On Friday, February 27, 2015 Leonard Nimoy left us. As his most well known character would no doubt remind us, he did live long and prospered. I've not posted anything much about his passing, only this last bit of wisdom he left us on his Twitter feed. It was the last thing he ever shared with us, his fans. I think it was a true gift; well in keeping with the insightful, gentle soul of the man. There are many things I could say about how he affected my life, but I am no different than the thousands of others who have already done so. There is enough grief in the world already. I don't wish to add to it. Just take his last public words to heart, and preserve your perfect moments when they come. This is part of what drives me to write. It's what keeps me in contact with old and dear friends far away. It's what makes me miss terribly the ones who are gone. There are far too many of them already. We will miss Leonard Nimoy, but so long as we remember he will never be completely gone. #LLAP



https://twitter.com/TheRealNimoy/status/569762773204217857

(Edited March 7, 2015 to add personal thoughts.)

Sunday, March 1, 2015

Stepping Up My Game

I can be a real ass at times. Say or write the wrong thing and I'm the biggest troll on my comment threads. I'm not going to bother making excuses. All I'll say is I know it and I work on it and sometimes I fail. This happened about a month ago, and I've regretted the exchange ever since. I treated a long time gaming associate badly and there was no excuse for it. He was only trying to be helpful and I pretty much shut him down. Jester, please accept this blog post as some sort of inadequate apology.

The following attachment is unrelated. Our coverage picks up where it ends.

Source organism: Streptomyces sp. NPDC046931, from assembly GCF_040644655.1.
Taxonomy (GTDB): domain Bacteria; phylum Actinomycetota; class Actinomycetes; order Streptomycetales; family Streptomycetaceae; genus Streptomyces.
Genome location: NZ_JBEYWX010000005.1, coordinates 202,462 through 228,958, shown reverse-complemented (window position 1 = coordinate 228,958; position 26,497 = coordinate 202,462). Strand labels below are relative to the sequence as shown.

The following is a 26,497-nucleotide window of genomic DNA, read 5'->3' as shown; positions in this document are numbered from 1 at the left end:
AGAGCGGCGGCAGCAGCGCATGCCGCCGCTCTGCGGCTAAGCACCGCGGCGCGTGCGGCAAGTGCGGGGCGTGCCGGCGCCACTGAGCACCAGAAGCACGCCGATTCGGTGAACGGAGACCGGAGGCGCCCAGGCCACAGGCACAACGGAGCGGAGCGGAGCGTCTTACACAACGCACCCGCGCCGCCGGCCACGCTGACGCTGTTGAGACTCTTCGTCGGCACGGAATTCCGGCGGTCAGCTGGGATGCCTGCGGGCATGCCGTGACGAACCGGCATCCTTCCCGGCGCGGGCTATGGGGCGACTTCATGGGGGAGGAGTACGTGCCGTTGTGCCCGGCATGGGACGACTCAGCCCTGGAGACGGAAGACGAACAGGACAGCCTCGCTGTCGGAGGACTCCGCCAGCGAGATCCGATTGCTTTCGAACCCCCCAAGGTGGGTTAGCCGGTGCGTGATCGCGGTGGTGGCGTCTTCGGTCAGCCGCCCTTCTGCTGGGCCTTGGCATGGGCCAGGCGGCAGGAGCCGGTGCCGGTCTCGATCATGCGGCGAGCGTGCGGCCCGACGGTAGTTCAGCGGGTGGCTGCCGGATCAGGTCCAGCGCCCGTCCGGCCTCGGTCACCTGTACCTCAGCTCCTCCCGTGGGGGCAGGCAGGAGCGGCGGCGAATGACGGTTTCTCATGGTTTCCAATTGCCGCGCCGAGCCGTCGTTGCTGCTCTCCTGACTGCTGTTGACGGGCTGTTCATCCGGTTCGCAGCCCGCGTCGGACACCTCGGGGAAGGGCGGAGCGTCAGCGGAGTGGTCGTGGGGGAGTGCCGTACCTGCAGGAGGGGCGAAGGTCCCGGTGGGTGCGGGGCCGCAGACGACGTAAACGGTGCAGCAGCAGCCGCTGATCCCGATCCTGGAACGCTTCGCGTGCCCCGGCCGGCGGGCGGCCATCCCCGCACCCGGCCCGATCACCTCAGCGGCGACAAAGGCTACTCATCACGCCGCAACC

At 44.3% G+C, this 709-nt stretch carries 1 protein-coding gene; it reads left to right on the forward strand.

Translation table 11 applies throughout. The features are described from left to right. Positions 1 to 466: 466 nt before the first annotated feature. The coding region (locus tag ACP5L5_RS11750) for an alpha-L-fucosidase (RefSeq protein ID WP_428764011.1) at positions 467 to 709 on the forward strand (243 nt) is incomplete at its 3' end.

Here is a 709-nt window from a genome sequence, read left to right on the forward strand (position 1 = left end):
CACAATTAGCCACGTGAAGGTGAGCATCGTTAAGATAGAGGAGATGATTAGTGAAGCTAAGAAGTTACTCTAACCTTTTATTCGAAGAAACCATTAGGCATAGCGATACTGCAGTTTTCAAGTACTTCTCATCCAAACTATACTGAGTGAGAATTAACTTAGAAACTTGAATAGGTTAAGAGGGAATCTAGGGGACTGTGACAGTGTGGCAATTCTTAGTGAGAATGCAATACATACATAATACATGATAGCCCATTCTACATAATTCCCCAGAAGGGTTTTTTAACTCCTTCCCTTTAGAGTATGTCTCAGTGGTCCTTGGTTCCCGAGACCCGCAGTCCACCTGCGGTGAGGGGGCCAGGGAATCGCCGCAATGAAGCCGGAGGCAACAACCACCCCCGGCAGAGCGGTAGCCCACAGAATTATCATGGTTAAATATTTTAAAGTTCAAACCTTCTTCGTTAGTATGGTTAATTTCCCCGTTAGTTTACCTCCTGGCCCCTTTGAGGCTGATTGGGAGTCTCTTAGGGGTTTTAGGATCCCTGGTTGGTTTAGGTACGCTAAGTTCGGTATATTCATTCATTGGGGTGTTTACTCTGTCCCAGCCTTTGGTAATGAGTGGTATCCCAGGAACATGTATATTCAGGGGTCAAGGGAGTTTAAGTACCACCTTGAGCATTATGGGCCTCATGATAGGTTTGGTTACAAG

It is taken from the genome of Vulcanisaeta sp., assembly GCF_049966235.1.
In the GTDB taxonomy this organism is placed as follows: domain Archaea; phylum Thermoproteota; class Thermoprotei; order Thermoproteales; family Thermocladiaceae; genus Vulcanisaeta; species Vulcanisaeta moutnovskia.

Here is Jester's comment from Lots of Elite:Dangerous.



I don’t mean to make you feel bad, but you really need to step up your game some. Start a rare trade route immediately. Here’s a starter trade route I offer to newer E:D players:

http://eliteraretrader.co.uk/?route=51,62,52,72,23,30,1,31,84,6&name=Babby%27s%20First%20Rares

Start in Lave, pick up the item listed in each system, and once you get to Fujin, sell. Then pick up the items around Fujin, once you’re done in Altair head back to Lave, and sell in the station where the item text is green. You can do ship upgrades in either Altair or Leesti (both are high-tech).

With your Cobra, you will at least double your credit balance on your first trip and no I’m not kidding. Good luck and fly safe!


Read the whole thread if you want proof of my being an ass, but it really isn't worth reading. Only the comment above is worth your time. And to prove it, I decided to test Jester's assertion I would easily double my money flying the route. So I relocated to Fujin and ran it. I documented every step along the way. Here is how that test went.



This route has two parts. There are two groups of systems on either end in which you can purchase rares. Each system within a group is fairly close to the others. The longest jump in both groups is 37 light years. The shortest is five light years. You visit each system in one group, buying all the rare goods you can and nothing else. When your cargo hold is full of rare goods, you fly to the first system of the other group, a distance of up to 171 light years . Unlike standard commodities, the value of rare goods increase the further from their origin you sell them. That is why the two groups are so far apart.